# Seminal Papers in Data Science: A Relational Model for Large Shared Data Banks

Seminal Papers in Data Science: A Relational Model for Large Shared Data Banks. 50 years later, a review of some main concepts from E.F. Codd’s 1970 paper that laid the groundwork for relational databases and SQL.

Even with the rising popularity of NoSQL, most companies are still using some form of SQL-based relational database management system. While SQL (then called SEQUEL) was first introduced by IBM’s Donald D. Chamberlain and Raymond F. Boyce in 1974, their work built on the ideas of Edgar F. Codd. Codd was another IBM computer scientist who proposed a relational model for database management in 1970. In this post, I discuss some of the main takeaways from Codd’s influential paper, and how his ideas relate to our modern use of SQL.

### Relations

Codd uses the term relation to describe what is essentially the cornerstone of his model. The relation is formally described as follows:

“Given sets S1, S2, …, Sn (not necessarily distinct), R is a relation on these n sets if it is a set of n-tuples each of which has its first element from S1, its second element from S2, and so on. We shall refer to Sj as the jth domain of R. As defined above, R is said to have degree n. Relations of degree 1 are often called unary, degree 2 binary, degree 3 ternary, and degree n n-ary.”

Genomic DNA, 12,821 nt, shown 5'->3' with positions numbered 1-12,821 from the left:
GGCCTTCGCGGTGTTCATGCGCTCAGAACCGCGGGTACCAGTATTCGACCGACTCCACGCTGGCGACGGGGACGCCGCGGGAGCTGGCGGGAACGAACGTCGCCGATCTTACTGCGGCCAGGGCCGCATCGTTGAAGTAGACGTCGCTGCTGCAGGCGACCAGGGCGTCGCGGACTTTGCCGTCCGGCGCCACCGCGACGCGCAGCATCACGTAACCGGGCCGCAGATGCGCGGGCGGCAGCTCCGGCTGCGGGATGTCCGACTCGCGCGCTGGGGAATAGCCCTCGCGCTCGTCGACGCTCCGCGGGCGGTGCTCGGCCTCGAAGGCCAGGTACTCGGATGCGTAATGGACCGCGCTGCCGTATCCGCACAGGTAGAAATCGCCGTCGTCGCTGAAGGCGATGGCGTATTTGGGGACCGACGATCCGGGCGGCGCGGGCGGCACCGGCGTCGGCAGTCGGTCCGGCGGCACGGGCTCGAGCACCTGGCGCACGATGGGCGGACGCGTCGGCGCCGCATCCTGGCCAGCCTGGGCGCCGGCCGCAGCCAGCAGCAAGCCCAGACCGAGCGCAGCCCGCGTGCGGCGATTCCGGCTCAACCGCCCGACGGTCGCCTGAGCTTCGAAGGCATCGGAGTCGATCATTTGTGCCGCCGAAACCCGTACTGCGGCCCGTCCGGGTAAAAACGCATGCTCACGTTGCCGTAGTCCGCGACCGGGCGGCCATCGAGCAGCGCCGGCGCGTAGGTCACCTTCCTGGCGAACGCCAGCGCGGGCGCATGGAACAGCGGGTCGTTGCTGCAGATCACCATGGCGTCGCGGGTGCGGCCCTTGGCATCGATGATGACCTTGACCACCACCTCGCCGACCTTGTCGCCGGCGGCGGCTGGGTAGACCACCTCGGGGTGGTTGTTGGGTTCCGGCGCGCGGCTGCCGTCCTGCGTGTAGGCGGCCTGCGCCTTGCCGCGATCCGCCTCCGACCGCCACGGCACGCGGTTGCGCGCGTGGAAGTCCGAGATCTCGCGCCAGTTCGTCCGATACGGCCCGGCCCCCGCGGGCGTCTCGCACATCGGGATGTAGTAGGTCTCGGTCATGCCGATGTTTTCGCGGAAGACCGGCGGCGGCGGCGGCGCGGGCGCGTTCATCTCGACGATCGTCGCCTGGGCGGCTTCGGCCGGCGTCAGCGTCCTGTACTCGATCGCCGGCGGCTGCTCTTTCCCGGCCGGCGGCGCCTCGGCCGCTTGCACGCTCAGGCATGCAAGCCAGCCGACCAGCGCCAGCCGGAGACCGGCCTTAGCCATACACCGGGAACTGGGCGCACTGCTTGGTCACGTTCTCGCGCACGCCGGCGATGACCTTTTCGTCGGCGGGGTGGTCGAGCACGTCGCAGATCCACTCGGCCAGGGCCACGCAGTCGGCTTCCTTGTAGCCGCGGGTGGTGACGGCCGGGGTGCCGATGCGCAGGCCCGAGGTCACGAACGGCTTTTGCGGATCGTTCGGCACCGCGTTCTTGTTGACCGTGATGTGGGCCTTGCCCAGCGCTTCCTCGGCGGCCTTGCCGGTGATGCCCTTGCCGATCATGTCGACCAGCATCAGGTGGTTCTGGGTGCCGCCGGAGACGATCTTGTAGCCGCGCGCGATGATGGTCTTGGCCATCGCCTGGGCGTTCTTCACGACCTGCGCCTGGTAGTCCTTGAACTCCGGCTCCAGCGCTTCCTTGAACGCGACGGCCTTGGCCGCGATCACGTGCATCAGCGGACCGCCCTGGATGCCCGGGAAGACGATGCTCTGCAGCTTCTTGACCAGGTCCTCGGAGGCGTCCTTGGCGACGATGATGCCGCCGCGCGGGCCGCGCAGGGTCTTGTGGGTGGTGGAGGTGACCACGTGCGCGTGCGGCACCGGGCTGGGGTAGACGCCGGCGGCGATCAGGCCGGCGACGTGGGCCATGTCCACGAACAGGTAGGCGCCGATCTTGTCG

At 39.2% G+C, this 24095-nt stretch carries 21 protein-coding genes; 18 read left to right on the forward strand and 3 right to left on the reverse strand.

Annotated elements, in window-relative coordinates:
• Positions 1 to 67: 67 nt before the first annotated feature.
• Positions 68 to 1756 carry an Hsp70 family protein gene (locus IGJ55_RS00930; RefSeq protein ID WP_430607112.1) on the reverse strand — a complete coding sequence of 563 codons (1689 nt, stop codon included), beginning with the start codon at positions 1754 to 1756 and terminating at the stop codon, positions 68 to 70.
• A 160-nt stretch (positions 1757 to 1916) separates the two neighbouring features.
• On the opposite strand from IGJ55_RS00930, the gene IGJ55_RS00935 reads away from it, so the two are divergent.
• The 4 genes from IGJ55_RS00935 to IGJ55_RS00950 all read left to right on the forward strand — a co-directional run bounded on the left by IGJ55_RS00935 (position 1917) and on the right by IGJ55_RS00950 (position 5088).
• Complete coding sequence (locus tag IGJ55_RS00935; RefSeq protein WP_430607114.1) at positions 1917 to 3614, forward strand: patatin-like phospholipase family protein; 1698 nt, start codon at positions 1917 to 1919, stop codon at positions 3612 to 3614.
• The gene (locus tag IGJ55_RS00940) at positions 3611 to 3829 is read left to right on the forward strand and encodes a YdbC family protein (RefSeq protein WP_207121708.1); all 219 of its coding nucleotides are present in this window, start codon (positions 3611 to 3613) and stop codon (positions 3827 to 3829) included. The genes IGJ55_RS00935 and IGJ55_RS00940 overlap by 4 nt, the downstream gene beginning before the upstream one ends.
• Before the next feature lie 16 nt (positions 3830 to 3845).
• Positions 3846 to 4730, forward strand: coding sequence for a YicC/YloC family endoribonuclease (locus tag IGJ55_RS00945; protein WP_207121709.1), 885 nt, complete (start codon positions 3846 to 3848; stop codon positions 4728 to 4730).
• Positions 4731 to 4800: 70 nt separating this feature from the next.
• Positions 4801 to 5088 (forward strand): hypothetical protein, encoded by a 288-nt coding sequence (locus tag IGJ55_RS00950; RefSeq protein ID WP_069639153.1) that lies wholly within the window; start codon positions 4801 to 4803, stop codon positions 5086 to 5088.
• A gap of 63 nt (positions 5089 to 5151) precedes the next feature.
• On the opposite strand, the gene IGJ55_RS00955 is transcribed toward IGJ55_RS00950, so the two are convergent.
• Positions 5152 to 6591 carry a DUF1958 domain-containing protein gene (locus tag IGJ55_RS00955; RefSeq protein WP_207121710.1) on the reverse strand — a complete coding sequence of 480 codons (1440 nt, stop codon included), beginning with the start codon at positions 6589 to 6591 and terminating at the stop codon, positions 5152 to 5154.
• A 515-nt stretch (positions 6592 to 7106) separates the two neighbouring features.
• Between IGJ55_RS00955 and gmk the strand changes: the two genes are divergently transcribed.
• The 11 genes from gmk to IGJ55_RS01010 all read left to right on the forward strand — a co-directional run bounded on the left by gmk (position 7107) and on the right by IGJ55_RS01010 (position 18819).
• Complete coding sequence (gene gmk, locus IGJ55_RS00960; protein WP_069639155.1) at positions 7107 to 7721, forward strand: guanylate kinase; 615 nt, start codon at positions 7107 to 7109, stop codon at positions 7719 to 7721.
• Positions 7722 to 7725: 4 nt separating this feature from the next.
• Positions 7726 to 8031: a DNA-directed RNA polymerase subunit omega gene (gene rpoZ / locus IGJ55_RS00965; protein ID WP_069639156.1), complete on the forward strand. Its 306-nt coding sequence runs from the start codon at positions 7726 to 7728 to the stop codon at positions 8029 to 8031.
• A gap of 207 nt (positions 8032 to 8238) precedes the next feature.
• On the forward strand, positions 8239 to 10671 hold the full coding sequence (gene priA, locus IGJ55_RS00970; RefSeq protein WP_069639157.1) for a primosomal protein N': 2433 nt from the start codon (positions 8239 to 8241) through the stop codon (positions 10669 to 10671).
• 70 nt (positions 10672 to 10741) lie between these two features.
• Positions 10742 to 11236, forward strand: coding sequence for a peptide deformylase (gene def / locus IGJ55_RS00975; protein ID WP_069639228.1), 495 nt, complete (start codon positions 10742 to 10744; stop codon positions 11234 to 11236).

-Codd (1970)

This definition may look completely foreign, but if you are familiar with SQL, Codd is actually getting at something quite familiar. Codd proposes that a relation can be represented as an array, based on the following conditions:

“An array which represents an n-ary relation R has the following properties:

(1) Each row represents an n-tuple of R.

(2) The ordering of rows is immaterial.

(3) All rows are distinct.

(4) The ordering of columns is significant — it corresponds to the ordering S1, S2, …, Sn of the domains on which R is defined (see, however, remarks below on domain-ordered and domain-unordered relations).

(5) The significance of each column is partially conveyed by labeling it with the name of the corresponding domain.”

-Codd (1970)

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